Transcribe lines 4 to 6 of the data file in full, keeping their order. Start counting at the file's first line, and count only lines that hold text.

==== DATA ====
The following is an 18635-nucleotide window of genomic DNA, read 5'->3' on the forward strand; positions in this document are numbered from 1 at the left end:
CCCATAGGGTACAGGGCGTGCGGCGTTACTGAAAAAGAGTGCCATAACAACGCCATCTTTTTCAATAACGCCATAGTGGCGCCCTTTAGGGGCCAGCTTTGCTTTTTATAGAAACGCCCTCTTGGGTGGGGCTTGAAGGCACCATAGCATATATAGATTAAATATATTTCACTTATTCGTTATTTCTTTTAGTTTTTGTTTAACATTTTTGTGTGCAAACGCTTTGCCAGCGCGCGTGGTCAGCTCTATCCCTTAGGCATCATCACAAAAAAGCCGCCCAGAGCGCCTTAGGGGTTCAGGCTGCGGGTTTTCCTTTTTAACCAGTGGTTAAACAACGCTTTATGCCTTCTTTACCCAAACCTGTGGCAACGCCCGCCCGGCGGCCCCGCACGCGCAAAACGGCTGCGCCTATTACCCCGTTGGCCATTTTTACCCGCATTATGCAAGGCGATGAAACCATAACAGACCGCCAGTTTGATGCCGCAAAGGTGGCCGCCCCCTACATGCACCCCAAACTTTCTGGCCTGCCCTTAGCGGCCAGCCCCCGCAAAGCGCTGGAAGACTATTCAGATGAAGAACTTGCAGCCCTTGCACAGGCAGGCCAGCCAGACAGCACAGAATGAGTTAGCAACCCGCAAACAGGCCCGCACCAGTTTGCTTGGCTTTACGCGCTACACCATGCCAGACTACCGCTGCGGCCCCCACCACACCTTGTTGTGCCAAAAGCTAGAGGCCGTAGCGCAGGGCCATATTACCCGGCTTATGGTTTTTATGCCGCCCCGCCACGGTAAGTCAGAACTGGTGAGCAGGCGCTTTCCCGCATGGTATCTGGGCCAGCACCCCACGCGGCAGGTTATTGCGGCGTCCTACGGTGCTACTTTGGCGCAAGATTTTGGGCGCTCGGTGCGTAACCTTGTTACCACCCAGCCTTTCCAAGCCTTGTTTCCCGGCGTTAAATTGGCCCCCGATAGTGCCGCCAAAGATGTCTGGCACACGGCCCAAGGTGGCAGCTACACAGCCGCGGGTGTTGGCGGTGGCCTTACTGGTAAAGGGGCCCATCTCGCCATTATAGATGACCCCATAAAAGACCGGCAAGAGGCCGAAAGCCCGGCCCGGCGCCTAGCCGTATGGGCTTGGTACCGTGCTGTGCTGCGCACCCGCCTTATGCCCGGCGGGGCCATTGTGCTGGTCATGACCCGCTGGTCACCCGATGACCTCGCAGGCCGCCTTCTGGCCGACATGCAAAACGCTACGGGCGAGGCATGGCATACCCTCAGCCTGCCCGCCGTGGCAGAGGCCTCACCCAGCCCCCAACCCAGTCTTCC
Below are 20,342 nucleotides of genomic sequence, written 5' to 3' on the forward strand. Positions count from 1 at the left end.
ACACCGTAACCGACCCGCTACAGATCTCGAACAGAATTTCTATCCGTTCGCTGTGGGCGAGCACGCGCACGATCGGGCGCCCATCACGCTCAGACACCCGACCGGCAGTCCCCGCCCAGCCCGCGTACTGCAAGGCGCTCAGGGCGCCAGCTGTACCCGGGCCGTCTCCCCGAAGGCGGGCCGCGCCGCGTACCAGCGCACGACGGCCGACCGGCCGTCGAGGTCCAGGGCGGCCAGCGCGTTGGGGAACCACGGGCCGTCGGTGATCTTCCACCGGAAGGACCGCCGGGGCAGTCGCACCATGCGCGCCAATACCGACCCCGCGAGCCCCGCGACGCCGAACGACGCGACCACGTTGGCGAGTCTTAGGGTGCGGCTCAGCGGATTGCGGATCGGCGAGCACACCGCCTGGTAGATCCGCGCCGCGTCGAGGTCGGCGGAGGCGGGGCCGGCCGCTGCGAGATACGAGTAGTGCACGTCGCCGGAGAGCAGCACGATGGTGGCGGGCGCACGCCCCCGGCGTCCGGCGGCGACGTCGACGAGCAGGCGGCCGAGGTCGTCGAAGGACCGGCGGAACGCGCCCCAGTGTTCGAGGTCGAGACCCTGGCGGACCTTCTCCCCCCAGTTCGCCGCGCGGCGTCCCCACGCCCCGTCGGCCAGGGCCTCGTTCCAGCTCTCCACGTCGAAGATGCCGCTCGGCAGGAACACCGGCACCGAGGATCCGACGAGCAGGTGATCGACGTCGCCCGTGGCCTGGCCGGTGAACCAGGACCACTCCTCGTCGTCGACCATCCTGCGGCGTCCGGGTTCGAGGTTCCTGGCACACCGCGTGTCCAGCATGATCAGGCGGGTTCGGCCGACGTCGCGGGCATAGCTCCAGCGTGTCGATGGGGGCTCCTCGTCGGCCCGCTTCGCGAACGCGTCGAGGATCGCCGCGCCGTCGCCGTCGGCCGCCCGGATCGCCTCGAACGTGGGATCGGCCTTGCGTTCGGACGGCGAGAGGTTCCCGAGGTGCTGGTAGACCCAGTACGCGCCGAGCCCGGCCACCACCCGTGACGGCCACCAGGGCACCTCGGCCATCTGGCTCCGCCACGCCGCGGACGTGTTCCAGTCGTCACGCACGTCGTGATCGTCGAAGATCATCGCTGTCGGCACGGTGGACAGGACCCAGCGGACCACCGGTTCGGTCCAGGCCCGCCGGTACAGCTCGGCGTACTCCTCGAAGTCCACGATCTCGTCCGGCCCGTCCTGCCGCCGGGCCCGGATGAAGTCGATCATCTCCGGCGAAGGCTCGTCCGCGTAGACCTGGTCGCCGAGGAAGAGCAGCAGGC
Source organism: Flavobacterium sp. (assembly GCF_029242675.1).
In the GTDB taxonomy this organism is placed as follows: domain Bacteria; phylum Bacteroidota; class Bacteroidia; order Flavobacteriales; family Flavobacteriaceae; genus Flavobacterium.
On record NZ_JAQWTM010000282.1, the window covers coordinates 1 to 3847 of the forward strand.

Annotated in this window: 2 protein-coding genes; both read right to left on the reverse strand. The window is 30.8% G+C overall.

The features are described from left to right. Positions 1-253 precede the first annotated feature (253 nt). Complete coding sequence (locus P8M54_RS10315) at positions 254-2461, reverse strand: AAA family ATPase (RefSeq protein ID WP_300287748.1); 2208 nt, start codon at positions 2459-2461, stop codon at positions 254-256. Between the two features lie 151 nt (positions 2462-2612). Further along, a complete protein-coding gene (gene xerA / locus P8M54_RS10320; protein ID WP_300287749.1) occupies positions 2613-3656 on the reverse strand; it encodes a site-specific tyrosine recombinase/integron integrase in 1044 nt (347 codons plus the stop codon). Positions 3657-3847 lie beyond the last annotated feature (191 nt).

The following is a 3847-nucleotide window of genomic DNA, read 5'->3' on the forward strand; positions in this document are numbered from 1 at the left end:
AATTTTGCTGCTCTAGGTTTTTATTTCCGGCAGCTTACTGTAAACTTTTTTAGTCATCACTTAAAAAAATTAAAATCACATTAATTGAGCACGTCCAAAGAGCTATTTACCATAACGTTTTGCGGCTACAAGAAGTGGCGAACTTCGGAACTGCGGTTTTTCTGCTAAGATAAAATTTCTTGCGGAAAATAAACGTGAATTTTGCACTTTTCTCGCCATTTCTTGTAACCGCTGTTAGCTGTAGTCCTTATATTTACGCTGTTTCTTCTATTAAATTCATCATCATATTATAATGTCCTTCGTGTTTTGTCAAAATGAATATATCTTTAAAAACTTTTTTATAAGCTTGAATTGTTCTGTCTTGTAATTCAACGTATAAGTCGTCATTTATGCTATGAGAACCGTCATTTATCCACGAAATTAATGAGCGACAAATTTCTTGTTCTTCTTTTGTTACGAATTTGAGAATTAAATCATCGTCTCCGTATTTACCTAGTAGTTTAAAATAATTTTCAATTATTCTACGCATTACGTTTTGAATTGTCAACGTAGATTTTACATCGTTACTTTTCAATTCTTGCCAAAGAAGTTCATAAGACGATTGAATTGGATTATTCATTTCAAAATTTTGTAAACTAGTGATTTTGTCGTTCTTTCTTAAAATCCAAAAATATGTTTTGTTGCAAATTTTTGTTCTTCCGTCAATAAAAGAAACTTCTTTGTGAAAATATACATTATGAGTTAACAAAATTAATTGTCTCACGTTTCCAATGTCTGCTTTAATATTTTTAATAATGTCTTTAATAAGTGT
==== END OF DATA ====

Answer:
ACACCGTAACCGACCCGCTACAGATCTCGAACAGAATTTCTATCCGTTCGCTGTGGGCGAGCACGCGCACGATCGGGCGCCCATCACGCTCAGACACCCGACCGGCAGTCCCCGCCCAGCCCGCGTACTGCAAGGCGCTCAGGGCGCCAGCTGTACCCGGGCCGTCTCCCCGAAGGCGGGCCGCGCCGCGTACCAGCGCACGACGGCCGACCGGCCGTCGAGGTCCAGGGCGGCCAGCGCGTTGGGGAACCACGGGCCGTCGGTGATCTTCCACCGGAAGGACCGCCGGGGCAGTCGCACCATGCGCGCCAATACCGACCCCGCGAGCCCCGCGACGCCGAACGACGCGACCACGTTGGCGAGTCTTAGGGTGCGGCTCAGCGGATTGCGGATCGGCGAGCACACCGCCTGGTAGATCCGCGCCGCGTCGAGGTCGGCGGAGGCGGGGCCGGCCGCTGCGAGATACGAGTAGTGCACGTCGCCGGAGAGCAGCACGATGGTGGCGGGCGCACGCCCCCGGCGTCCGGCGGCGACGTCGACGAGCAGGCGGCCGAGGTCGTCGAAGGACCGGCGGAACGCGCCCCAGTGTTCGAGGTCGAGACCCTGGCGGACCTTCTCCCCCCAGTTCGCCGCGCGGCGTCCCCACGCCCCGTCGGCCAGGGCCTCGTTCCAGCTCTCCACGTCGAAGATGCCGCTCGGCAGGAACACCGGCACCGAGGATCCGACGAGCAGGTGATCGACGTCGCCCGTGGCCTGGCCGGTGAACCAGGACCACTCCTCGTCGTCGACCATCCTGCGGCGTCCGGGTTCGAGGTTCCTGGCACACCGCGTGTCCAGCATGATCAGGCGGGTTCGGCCGACGTCGCGGGCATAGCTCCAGCGTGTCGATGGGGGCTCCTCGTCGGCCCGCTTCGCGAACGCGTCGAGGATCGCCGCGCCGTCGCCGTCGGCCGCCCGGATCGCCTCGAACGTGGGATCGGCCTTGCGTTCGGACGGCGAGAGGTTCCCGAGGTGCTGGTAGACCCAGTACGCGCCGAGCCCGGCCACCACCCGTGACGGCCACCAGGGCACCTCGGCCATCTGGCTCCGCCACGCCGCGGACGTGTTCCAGTCGTCACGCACGTCGTGATCGTCGAAGATCATCGCTGTCGGCACGGTGGACAGGACCCAGCGGACCACCGGTTCGGTCCAGGCCCGCCGGTACAGCTCGGCGTACTCCTCGAAGTCCACGATCTCGTCCGGCCCGTCCTGCCGCCGGGCCCGGATGAAGTCGATCATCTCCGGCGAAGGCTCGTCCGCGTAGACCTGGTCGCCGAGGAAGAGCAGCAGGC
Source organism: Flavobacterium sp. (assembly GCF_029242675.1).
In the GTDB taxonomy this organism is placed as follows: domain Bacteria; phylum Bacteroidota; class Bacteroidia; order Flavobacteriales; family Flavobacteriaceae; genus Flavobacterium.